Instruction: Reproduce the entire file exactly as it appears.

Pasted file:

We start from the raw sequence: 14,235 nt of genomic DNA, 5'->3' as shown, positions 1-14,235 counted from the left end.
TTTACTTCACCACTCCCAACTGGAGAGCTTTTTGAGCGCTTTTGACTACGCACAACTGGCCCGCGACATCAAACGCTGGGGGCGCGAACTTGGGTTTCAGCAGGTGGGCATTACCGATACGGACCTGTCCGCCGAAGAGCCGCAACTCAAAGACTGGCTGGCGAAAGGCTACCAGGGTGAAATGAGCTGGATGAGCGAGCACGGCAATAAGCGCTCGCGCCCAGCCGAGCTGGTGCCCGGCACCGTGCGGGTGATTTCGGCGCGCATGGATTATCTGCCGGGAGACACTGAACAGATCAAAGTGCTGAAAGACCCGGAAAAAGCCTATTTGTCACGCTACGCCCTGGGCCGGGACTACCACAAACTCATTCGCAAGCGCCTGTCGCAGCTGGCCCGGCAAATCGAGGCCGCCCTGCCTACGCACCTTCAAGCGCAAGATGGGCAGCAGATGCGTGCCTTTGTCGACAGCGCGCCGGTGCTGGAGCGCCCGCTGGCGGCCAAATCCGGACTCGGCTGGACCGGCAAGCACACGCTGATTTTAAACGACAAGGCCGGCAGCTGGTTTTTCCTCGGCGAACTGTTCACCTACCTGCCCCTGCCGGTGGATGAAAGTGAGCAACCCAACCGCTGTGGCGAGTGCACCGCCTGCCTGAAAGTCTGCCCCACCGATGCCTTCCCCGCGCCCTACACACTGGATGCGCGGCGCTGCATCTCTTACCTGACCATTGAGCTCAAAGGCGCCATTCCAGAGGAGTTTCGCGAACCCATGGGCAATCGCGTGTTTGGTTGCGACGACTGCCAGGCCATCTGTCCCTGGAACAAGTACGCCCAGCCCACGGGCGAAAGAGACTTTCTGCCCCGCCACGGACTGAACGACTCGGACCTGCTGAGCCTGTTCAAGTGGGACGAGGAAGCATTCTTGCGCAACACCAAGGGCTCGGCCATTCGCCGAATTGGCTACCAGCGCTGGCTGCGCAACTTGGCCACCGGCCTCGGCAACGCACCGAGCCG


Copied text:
We start from the raw sequence: 14,235 nt of genomic DNA, 5'->3' as shown, positions 1-14,235 counted from the left end.
TTTACTTCACCACTCCCAACTGGAGAGCTTTTTGAGCGCTTTTGACTACGCACAACTGGCCCGCGACATCAAACGCTGGGGGCGCGAACTTGGGTTTCAGCAGGTGGGCATTACCGATACGGACCTGTCCGCCGAAGAGCCGCAACTCAAAGACTGGCTGGCGAAAGGCTACCAGGGTGAAATGAGCTGGATGAGCGAGCACGGCAATAAGCGCTCGCGCCCAGCCGAGCTGGTGCCCGGCACCGTGCGGGTGATTTCGGCGCGCATGGATTATCTGCCGGGAGACACTGAACAGATCAAAGTGCTGAAAGACCCGGAAAAAGCCTATTTGTCACGCTACGCCCTGGGCCGGGACTACCACAAACTCATTCGCAAGCGCCTGTCGCAGCTGGCCCGGCAAATCGAGGCCGCCCTGCCTACGCACCTTCAAGCGCAAGATGGGCAGCAGATGCGTGCCTTTGTCGACAGCGCGCCGGTGCTGGAGCGCCCGCTGGCGGCCAAATCCGGACTCGGCTGGACCGGCAAGCACACGCTGATTTTAAACGACAAGGCCGGCAGCTGGTTTTTCCTCGGCGAACTGTTCACCTACCTGCCCCTGCCGGTGGATGAAAGTGAGCAACCCAACCGCTGTGGCGAGTGCACCGCCTGCCTGAAAGTCTGCCCCACCGATGCCTTCCCCGCGCCCTACACACTGGATGCGCGGCGCTGCATCTCTTACCTGACCATTGAGCTCAAAGGCGCCATTCCAGAGGAGTTTCGCGAACCCATGGGCAATCGCGTGTTTGGTTGCGACGACTGCCAGGCCATCTGTCCCTGGAACAAGTACGCCCAGCCCACGGGCGAAAGAGACTTTCTGCCCCGCCACGGACTGAACGACTCGGACCTGCTGAGCCTGTTCAAGTGGGACGAGGAAGCATTCTTGCGCAACACCAAGGGCTCGGCCATTCGCCGAATTGGCTACCAGCGCTGGCTGCGCAACTTGGCCACCGGCCTCGGCAACGCACCGAGCCG